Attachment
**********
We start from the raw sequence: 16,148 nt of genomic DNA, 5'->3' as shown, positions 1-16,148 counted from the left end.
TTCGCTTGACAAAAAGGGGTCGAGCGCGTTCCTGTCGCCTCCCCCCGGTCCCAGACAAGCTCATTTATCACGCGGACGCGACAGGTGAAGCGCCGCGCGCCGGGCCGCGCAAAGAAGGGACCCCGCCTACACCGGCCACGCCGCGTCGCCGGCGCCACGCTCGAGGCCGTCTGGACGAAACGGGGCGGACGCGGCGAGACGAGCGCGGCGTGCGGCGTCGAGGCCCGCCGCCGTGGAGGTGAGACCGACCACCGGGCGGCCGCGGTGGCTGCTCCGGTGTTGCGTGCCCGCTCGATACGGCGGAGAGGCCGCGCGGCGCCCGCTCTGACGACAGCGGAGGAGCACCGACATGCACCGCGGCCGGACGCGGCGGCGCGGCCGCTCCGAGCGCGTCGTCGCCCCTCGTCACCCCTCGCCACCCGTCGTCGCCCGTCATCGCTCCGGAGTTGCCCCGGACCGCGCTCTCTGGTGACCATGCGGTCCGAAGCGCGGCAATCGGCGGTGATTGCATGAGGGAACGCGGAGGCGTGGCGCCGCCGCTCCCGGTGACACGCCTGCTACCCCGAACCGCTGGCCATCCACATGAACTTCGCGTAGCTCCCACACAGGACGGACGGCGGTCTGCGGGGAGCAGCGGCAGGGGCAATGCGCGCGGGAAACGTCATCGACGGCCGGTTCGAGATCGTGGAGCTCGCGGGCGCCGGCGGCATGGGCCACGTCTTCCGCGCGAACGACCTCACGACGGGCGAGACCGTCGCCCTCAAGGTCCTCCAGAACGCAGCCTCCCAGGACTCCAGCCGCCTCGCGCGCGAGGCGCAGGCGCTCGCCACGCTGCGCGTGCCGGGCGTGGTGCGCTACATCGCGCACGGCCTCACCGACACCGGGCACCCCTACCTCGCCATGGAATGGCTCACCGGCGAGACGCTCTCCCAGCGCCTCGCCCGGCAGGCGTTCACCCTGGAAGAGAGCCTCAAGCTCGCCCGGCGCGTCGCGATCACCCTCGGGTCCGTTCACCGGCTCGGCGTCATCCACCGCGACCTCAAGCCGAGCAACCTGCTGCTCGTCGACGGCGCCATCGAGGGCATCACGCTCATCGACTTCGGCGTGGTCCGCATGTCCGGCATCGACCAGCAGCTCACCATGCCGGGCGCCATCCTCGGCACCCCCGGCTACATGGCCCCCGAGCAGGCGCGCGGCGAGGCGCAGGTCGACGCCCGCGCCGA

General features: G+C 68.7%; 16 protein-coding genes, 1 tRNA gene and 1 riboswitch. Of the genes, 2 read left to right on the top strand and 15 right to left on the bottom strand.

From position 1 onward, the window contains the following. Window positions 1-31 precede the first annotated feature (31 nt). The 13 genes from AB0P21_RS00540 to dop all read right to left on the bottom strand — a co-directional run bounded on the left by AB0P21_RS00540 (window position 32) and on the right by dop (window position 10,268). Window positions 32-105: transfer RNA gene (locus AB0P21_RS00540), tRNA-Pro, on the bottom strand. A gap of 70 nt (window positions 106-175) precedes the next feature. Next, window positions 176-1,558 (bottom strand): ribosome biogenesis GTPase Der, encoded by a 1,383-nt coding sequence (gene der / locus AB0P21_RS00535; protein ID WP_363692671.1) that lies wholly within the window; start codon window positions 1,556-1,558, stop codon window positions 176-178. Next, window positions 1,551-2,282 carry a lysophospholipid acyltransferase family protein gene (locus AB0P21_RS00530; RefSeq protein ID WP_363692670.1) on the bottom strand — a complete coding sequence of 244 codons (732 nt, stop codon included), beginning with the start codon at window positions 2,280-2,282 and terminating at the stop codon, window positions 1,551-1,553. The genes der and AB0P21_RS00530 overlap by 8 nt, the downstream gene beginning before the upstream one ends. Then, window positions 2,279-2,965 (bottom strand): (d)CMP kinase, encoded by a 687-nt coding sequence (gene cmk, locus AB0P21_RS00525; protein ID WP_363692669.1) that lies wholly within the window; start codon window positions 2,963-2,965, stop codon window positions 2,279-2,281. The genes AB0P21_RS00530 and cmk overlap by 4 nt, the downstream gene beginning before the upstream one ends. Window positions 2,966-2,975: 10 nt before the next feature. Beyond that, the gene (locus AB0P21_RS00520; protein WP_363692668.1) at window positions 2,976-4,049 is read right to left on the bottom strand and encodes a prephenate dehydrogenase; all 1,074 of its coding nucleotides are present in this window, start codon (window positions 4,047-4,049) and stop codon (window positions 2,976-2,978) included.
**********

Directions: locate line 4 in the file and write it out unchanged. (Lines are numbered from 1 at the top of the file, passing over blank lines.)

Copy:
From position 1 onward, the window contains the following. Window positions 1-31 precede the first annotated feature (31 nt). The 13 genes from AB0P21_RS00540 to dop all read right to left on the bottom strand — a co-directional run bounded on the left by AB0P21_RS00540 (window position 32) and on the right by dop (window position 10,268). Window positions 32-105: transfer RNA gene (locus AB0P21_RS00540), tRNA-Pro, on the bottom strand. A gap of 70 nt (window positions 106-175) precedes the next feature. Next, window positions 176-1,558 (bottom strand): ribosome biogenesis GTPase Der, encoded by a 1,383-nt coding sequence (gene der / locus AB0P21_RS00535; protein ID WP_363692671.1) that lies wholly within the window; start codon window positions 1,556-1,558, stop codon window positions 176-178. Next, window positions 1,551-2,282 carry a lysophospholipid acyltransferase family protein gene (locus AB0P21_RS00530; RefSeq protein ID WP_363692670.1) on the bottom strand — a complete coding sequence of 244 codons (732 nt, stop codon included), beginning with the start codon at window positions 2,280-2,282 and terminating at the stop codon, window positions 1,551-1,553. The genes der and AB0P21_RS00530 overlap by 8 nt, the downstream gene beginning before the upstream one ends. Then, window positions 2,279-2,965 (bottom strand): (d)CMP kinase, encoded by a 687-nt coding sequence (gene cmk, locus AB0P21_RS00525; protein ID WP_363692669.1) that lies wholly within the window; start codon window positions 2,963-2,965, stop codon window positions 2,279-2,281. The genes AB0P21_RS00530 and cmk overlap by 4 nt, the downstream gene beginning before the upstream one ends. Window positions 2,966-2,975: 10 nt before the next feature. Beyond that, the gene (locus AB0P21_RS00520; protein WP_363692668.1) at window positions 2,976-4,049 is read right to left on the bottom strand and encodes a prephenate dehydrogenase; all 1,074 of its coding nucleotides are present in this window, start codon (window positions 4,047-4,049) and stop codon (window positions 2,976-2,978) included.